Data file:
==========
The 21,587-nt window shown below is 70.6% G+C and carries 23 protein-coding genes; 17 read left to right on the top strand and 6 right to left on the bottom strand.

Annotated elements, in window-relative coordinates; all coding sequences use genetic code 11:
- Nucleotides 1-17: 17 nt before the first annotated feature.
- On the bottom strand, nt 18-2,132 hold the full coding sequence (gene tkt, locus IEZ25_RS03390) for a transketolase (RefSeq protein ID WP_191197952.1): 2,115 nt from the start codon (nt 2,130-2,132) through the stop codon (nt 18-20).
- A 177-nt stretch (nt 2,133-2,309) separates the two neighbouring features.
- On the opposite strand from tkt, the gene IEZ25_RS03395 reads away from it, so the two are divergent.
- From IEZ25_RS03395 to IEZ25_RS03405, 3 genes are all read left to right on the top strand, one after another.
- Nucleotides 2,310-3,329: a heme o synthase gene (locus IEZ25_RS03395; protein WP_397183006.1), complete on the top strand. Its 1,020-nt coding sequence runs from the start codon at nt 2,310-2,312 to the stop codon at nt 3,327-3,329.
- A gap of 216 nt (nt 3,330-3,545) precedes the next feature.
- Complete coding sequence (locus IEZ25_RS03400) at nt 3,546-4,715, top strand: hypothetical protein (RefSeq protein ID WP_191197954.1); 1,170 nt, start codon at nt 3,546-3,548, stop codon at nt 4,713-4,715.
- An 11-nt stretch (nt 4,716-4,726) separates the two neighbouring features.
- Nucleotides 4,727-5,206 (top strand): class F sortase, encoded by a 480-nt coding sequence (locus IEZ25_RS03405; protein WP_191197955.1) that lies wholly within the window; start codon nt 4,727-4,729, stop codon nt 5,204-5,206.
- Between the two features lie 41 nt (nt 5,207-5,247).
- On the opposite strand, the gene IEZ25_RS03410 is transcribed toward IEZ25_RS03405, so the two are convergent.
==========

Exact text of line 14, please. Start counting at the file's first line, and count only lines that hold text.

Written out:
- On the opposite strand, the gene IEZ25_RS03410 is transcribed toward IEZ25_RS03405, so the two are convergent.